Whatever said, the estimated risks of transmission of COVID 19 infection is believed to be small . In one study from China among contacts of 2300 known cases aboard high speed trains, an overall transmission rate of 0.3% was noted.

from JAMA

Factors that increase the risk of COVID transmission during flight. 1. You being unaware or careless about your risk of transmitting infection to others. The Virus has an incubation period of upto 14 days , so you may not develop symptoms for 2 weeks after you travel. People become infectious and can transmit the infection 2 days before the onset of symptoms (such as fever, cough, cold, body pains, loss of smell and taste etc). It is difficult, virtually impossible to determine where and when you caught the infection. You could have caught the infection when shopping at the mall, travelling by public transport, meeting with a few friends, attending a social gathering of any kind. After 5-14 day incubation period you may develop symptoms (25% of those infected may be asymptomatic) You could start spreading the infection to others 2-3 days before you become symptomatic. Questioning asymptomatic people about where they travelled, whom they met or even if they have any symptoms before they boarded their flight is may be very difficult.

2. Five things that are advised to prevent the spread of COVID 19 are very difficult to practice while travelling (Avoiding crowds, keeping 6 ft distance from everyone around you, wearing a face mask all the time, not touching your eyes, nose and mouth and finally washing your hands or using a sanitizer every 20 mins) 3. Spending >15 mins sitting <6 feet from others and talking face to face without masks are believed to be high risks for spreading infection to others. These things cannot always be avoided while travelling. Just checking in your baggage or sitting inside a crowded airplane may put you at high risk!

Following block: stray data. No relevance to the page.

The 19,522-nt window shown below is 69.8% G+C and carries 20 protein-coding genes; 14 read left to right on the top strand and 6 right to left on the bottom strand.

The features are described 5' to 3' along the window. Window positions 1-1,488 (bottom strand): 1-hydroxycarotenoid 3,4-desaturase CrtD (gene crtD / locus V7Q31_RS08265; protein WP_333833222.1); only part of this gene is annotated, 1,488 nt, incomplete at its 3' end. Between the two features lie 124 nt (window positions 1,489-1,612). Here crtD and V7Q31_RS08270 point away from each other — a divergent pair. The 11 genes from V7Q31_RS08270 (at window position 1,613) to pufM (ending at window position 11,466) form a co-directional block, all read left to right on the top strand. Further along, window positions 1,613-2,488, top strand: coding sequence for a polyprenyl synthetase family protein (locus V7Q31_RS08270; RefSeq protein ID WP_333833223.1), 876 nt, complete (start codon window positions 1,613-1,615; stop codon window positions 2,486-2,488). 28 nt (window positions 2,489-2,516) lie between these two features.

What the Airports and Airlines are doing to prevent COVID spread? 1. Questionnaire for all to fill out – regarding the presence of symptoms of infection – with warning that those who have symptoms wont be allowed to travel! I am sure that many would rationalize that it was only an allergic cold , that their symptoms wasnt COVID or just not tell the truth because they have an urgent need to travel! 2. Check temperature for eveyone. 3. Enhanced cleaning and disinfection of airplanes and airports. 4. Contactless boarding and baggage processing. 5. Use of physical barriers to maintain physical distancing. 6. compulsory use of face masks. Provision of face shields, sanitising towelettes, hand sanitizers to all. 7. Seperation between passengers on board or the supply of PPE kits for those sitting in the middle seats. 8. Minimising food and beverage services to limit contact and to limit pulling down of masks. 9. Controlled access to aisles and toilets on board the aircraft. 10. Limiting cabin luggage, staying seated and following crew instructions and to sanitize hand frequently.